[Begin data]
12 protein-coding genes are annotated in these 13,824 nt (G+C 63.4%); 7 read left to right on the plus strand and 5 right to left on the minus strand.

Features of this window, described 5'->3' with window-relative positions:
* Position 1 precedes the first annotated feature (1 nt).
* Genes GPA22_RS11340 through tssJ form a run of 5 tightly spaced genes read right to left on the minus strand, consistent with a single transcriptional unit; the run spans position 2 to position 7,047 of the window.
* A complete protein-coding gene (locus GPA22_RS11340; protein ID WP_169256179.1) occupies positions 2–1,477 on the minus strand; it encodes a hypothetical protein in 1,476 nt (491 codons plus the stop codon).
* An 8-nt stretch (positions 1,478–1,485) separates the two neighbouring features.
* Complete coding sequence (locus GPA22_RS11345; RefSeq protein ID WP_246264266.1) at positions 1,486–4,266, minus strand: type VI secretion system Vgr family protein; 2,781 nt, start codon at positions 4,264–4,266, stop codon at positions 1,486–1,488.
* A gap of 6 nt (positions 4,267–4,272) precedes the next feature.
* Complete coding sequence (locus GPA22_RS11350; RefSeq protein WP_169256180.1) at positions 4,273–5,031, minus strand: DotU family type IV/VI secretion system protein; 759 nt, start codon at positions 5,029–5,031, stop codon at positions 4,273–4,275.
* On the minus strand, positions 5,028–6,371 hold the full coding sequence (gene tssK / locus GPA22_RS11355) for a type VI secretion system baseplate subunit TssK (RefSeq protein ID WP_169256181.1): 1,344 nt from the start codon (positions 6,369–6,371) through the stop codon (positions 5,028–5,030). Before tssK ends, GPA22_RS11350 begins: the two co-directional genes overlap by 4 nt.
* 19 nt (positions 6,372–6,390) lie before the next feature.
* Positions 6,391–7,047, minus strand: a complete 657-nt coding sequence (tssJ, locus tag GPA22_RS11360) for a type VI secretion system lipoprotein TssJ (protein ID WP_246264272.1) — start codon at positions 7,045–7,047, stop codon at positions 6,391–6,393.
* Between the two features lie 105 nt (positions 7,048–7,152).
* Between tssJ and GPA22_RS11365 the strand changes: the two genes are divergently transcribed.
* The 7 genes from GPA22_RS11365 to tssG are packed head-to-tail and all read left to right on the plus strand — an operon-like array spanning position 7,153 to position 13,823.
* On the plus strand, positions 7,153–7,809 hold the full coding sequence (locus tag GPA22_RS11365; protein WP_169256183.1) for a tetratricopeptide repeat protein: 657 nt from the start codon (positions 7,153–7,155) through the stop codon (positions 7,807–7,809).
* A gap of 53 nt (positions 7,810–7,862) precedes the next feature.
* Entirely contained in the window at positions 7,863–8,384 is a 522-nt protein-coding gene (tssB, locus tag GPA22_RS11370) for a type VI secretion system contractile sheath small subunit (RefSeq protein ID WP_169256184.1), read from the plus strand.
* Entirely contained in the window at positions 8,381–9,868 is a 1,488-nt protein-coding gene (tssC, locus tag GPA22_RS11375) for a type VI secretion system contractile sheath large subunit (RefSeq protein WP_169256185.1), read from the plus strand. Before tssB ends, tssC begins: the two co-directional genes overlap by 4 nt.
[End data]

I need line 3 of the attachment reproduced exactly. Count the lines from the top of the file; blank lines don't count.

* Position 1 precedes the first annotated feature (1 nt).